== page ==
In this article, my goal is to compare Stuart Webber’s tenure against the previous regime under David McNally. I will be focusing on:
- Footballing success.
- Recruitment efficacy.
- Transfer revenues.
There are many limitations to this analysis, so here are all the caveats up front:
- Data is from Wikipedia and Transfermarkt. These two sources don’t always align.
- Transfermarkt transfer fees I would consider estimates. Perhaps with a 20 percent margin of error. However, I see nothing to suggest that error impacts one MD/SD more than another.
- Transfermarkt fees are in Euros.
- I have included the seven seasons of Webber (the last being partial), and the seven seasons prior to his joining. This excludes the League One season. You may argue this is the correct/incorrect method for many reasons.
- I refer to the pre-Webber period as “McNally”, fully appreciating it includes a little Jez Moxey too. I say McNally because the most important events in the seven years preceding Webber were performed by McNally (recruitment, manager changes, etc).
- It is hard to obtain loan fees for both periods, so these are excluded. Needless to say, Webber has vastly outspent McNally in loan fees.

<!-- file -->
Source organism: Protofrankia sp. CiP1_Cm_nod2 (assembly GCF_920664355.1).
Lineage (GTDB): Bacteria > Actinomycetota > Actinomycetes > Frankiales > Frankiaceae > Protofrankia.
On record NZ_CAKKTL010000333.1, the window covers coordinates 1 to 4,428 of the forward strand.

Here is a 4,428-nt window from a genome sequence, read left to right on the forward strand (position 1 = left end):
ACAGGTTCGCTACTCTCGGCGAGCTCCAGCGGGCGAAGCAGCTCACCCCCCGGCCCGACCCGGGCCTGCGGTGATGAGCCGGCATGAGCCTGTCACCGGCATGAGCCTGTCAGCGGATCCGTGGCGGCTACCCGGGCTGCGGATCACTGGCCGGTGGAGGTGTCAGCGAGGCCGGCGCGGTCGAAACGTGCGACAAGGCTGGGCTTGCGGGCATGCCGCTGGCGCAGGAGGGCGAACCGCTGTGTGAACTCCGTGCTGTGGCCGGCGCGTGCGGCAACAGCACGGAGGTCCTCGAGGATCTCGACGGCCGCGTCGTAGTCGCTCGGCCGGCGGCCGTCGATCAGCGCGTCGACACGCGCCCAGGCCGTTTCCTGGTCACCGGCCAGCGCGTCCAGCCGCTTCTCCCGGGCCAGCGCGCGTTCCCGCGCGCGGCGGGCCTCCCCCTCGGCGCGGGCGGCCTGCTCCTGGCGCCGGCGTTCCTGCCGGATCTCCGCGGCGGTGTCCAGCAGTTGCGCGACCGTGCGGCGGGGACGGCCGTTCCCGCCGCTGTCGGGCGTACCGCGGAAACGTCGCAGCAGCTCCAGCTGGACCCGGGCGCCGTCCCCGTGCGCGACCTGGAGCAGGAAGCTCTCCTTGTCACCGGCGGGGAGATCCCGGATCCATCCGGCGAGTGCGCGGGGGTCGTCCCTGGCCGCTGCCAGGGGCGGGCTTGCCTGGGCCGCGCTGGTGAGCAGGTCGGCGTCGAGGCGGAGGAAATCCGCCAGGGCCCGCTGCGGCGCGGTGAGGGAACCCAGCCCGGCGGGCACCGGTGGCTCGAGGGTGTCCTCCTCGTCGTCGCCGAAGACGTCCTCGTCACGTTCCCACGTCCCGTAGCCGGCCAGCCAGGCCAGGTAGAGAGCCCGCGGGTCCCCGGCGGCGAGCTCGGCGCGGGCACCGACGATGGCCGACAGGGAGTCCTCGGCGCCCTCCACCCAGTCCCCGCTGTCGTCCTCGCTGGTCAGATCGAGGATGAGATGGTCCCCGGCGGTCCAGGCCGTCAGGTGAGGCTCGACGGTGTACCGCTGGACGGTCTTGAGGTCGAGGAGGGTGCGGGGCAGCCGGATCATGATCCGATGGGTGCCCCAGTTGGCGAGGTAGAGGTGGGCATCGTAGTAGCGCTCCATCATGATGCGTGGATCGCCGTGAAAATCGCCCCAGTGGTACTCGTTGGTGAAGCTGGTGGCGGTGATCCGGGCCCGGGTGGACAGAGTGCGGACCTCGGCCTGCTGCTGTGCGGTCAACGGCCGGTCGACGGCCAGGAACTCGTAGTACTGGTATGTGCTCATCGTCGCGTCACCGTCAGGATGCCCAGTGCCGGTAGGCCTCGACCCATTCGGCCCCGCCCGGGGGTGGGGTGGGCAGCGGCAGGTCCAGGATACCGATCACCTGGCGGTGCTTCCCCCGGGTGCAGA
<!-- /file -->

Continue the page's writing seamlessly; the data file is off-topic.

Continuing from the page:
If you’re already sceptical, don’t read on.
Firstly, the football…
During McNally’s tenure, City achieved greater success than Webber, specifically four seasons in the Premier League compared to two under Webber. What makes McNally’s tenure even more impressive is that he started in League One, with debts to clear and a weak squad. Webber’s peak finish (20th in PL) is nine places behind McNally’s best (11th PL). Webber’s worst finish (14th in the Championship) is six places lower than McNally’s (8th). At the time of writing, we sit 17th.
In moving to a Sporting Director set-up, they intended to create a Norwich-style of play that ran through the academy to the first team. A style that would withstand the changing of coaches and ensure major resets weren’t required. With that in mind, McNally had four managers in eight seasons, Webber has had three in seven, potentially soon to be four.
We remain no closer to a Norwich style of football now than in 2009. Under both regimes we have moved from manager to manager, never benefiting from the squad or style set up by the previous one.
Overall, in terms of footballing performance, it’s difficult to argue anything other than a decline under Webber.
A key selling point for the incoming Webber was his ability to use data and innovative methods to improve our recruitment.
Looking at the number of signings by season, we see Webber immediately increased the number of players entering the club, with an on-average increase of 31 percent more signings per season. I have no data on the optimal # of signings to allow squad improvement while retaining continuity, but in three of his seasons, Webber signed 16+ players per season, which feels high.
To ascertain the efficacy of these signings I looked at the number of players in Webber squads with 10+ appearances per season, meaning they played a significant role.